The GOLDEN CHICKEN reference in Episode 2 is to Bowe Bergdahl, the soldier who deserted his post and then was captured by the Taliban. Sarah Koenig interviewed a Taliban fighter, who said that “a dead soldier is worth nothing, but [Bergdahl] was captured alive, and he was like a golden chicken.” The question in this episode is how far the United States Army was willing to go to claim back its golden chicken. Pretty far, it seems. The army suspending everything else that the military was doing to roll tanks, helicopters, and soldiers all over the region in search of one man who they knew had walked off the base himself. Morale sank lower and lower, and their search produced no result.
Episode 3, called ESCAPING, is about Bergdahl’s escape attempt at the end of his first year of captivity. He plans it for months, and he succeeds. But when he runs away, he falls victim to the desert terrain, the topography, and the climate. He escapes, but he is lost. And then, the Taliban recaptures him and makes sure, in utterly inhumane ways, that he never escapes again.
Here are the three lessons I learned about telling great stories in these episodes:
1. The Narrator-Subject Relationship
What we tune in for really is Bergdahl's own voice - not like a lecture or an essay recitation but as it is in conversation with another person. We are hungry to hear a relationship.
In Season One, Koenig interviewed Adnan Syed extensively, and her recorded conversations with him while he was incarcerated drove the story. I was as interested in how Koenig interacted with Syed as I was in the investigation itself. In this season, Koening never speaks to Bergdahl directly, but she uses hours of recorded conversation between him and filmmaker Mark Boal to cement the story. The narrator-subject relationship gives us a prism within which to view the investigation. We have to trust Koenig and Boal in order to care about this story.
I want to pair that with an interesting disclaimer that I read on the transcripts of each episode. The producers of Serial tell us this:
Note: Serial is produced for the ear and designed to be heard, not read. We strongly encourage you to listen to the audio, which includes emotion and emphasis that’s not on the page.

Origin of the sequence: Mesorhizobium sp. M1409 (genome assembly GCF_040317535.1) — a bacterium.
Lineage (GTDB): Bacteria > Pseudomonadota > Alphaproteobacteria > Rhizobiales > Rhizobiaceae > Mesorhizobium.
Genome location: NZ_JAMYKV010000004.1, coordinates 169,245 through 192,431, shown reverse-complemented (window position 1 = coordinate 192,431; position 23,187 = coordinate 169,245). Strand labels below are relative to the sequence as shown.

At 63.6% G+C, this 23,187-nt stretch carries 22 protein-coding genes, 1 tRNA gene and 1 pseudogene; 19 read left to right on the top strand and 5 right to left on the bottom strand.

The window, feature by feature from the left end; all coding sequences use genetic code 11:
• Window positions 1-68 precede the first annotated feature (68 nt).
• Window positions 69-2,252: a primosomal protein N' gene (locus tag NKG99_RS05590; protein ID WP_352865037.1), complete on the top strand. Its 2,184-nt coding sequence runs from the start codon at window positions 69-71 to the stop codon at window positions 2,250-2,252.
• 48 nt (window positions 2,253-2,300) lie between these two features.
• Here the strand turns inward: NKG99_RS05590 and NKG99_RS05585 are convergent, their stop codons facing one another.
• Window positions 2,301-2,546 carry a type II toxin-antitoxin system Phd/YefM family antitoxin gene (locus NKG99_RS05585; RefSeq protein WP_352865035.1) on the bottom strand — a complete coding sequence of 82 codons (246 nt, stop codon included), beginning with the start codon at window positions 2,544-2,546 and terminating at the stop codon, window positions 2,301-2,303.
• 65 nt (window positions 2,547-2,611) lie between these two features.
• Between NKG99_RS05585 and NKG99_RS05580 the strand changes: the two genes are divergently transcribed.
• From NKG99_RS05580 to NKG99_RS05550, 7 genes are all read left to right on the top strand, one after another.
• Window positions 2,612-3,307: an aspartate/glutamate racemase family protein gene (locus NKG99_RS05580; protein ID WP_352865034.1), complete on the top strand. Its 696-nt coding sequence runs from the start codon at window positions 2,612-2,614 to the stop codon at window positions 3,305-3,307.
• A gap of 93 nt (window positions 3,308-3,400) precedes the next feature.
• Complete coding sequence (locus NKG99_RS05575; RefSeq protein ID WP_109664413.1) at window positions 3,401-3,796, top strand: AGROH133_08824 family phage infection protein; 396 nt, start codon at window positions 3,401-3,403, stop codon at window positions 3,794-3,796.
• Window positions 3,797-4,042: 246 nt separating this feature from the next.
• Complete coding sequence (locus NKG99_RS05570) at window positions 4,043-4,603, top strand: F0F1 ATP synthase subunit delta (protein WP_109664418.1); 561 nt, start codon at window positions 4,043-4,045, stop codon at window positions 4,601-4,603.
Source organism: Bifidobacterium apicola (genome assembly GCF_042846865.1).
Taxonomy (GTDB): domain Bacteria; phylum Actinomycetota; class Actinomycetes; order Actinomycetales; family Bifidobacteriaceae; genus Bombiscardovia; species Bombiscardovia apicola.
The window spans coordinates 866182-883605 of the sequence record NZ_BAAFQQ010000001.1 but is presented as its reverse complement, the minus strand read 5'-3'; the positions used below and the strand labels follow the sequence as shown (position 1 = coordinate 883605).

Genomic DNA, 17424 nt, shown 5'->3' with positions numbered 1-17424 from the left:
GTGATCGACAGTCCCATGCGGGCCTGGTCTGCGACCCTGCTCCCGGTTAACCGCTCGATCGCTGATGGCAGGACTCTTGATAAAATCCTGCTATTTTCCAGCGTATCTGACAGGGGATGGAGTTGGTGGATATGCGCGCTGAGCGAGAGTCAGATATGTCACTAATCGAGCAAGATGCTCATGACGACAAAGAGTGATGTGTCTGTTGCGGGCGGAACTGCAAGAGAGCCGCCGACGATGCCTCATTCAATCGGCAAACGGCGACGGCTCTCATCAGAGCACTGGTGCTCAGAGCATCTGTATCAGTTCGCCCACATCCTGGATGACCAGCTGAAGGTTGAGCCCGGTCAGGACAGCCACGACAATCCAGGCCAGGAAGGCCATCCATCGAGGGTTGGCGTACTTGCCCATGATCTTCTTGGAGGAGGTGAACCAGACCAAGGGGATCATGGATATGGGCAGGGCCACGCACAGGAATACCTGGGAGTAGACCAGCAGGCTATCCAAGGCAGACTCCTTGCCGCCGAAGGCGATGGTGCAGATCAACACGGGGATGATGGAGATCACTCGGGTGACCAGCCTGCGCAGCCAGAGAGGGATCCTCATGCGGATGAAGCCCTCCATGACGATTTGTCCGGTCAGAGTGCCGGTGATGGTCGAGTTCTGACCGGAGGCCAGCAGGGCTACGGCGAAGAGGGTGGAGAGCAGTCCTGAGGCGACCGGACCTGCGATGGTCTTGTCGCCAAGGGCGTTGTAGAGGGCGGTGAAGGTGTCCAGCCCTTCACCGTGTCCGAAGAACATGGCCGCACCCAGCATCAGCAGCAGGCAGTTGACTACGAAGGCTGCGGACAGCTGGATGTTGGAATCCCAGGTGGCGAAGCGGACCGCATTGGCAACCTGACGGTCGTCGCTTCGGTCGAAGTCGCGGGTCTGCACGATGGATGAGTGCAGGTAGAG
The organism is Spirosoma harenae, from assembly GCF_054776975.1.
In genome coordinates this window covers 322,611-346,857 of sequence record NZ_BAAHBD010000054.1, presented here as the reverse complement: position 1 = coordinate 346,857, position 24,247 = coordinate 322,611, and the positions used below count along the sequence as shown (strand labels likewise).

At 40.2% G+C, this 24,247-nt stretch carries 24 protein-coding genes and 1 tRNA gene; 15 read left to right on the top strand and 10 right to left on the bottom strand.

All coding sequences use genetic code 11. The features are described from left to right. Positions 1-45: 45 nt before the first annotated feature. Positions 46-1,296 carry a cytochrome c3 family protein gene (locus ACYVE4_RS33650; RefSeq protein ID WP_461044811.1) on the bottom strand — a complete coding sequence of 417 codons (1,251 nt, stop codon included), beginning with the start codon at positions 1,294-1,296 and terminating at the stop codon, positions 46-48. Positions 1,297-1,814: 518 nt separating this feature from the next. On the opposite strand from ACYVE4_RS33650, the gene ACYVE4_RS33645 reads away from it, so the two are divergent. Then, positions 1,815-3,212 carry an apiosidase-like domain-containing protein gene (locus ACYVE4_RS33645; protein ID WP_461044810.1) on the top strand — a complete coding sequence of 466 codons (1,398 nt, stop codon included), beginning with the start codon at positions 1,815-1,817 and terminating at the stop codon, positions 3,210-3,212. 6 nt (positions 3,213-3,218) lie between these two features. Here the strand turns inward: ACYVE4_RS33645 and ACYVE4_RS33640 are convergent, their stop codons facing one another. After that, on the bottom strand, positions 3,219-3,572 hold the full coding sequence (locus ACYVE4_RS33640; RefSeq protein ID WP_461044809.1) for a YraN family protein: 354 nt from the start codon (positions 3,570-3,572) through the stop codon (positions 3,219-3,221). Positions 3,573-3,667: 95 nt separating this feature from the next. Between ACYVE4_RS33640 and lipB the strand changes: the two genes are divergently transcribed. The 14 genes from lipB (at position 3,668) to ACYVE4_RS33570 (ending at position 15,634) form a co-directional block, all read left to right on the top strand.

As a writer, I thought hard about how right that disclaimer was. In court too, we lawyers pause, raise volume, deepen our voices to add emotion and emphasis in the places we want the judge and the jury to focus. It is not unlike music composition in that sense, where we carefully work out melody and crescendo.
Can we do this as writers when what we have to say is flat - produced for the eye and not the ear? I think so, but arriving at that lyricism in language takes some work. A writing teacher once told me to read my work aloud and, when I could, to record it and listen to myself. I find that I catch errors every time I do this, and I also adjust sentence and paragraph structure based on how the diction sounds. The reading aloud lends us the lyrical control as narrators that oration does. In doing that, we are cementing two relationships - our relationship with the subject of our work and our relationship with our readers.
2. What is Life Worth?
Koenig offers us a series of questions at the beginning of Episode 2: “What is Bowe worth to us? What is Bowe worth to our enemy? How much will we get? How much will we sacrifice?” She says that both the Taliban and the U.S. soldiers asked themselves these questions in their respective efforts to hide and to seek Bergdahl. We can apply these questions to any great work of fiction or creative nonfiction because if answered well, we have a great story on our hands.